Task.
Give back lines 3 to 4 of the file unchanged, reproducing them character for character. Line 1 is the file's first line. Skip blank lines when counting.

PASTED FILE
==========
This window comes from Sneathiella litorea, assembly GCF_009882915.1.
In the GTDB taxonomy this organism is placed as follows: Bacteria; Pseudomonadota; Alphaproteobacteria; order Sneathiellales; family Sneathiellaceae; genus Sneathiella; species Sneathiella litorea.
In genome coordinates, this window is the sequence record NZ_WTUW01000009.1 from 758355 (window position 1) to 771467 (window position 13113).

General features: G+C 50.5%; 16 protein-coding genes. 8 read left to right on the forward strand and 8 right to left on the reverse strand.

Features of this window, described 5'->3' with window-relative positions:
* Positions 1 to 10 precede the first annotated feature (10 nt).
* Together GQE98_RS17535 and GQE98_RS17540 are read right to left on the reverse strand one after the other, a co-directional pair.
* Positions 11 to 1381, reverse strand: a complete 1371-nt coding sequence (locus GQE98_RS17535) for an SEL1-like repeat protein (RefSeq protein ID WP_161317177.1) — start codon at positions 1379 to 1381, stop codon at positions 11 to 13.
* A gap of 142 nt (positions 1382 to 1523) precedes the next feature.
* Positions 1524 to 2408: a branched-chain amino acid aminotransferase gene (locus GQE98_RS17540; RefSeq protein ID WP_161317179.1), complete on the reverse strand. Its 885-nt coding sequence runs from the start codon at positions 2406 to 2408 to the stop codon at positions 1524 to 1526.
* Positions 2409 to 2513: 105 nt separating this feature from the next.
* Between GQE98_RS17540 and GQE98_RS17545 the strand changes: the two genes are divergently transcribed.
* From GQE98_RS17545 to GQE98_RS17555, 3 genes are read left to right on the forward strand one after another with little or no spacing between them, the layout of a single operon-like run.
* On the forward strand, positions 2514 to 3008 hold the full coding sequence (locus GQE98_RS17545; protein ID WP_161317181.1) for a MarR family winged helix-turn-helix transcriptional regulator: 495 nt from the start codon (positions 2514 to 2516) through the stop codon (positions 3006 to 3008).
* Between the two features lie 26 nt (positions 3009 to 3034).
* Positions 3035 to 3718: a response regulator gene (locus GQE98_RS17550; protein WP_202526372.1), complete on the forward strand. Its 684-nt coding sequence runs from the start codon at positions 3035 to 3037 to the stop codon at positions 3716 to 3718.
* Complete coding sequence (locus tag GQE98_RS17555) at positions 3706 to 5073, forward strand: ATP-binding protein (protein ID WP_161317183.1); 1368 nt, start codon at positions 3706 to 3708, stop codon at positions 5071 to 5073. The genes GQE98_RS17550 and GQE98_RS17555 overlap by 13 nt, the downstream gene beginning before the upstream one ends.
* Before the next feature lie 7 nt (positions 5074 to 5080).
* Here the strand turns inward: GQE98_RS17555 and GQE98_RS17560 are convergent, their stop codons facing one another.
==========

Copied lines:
In genome coordinates, this window is the sequence record NZ_WTUW01000009.1 from 758355 (window position 1) to 771467 (window position 13113).

General features: G+C 50.5%; 16 protein-coding genes. 8 read left to right on the forward strand and 8 right to left on the reverse strand.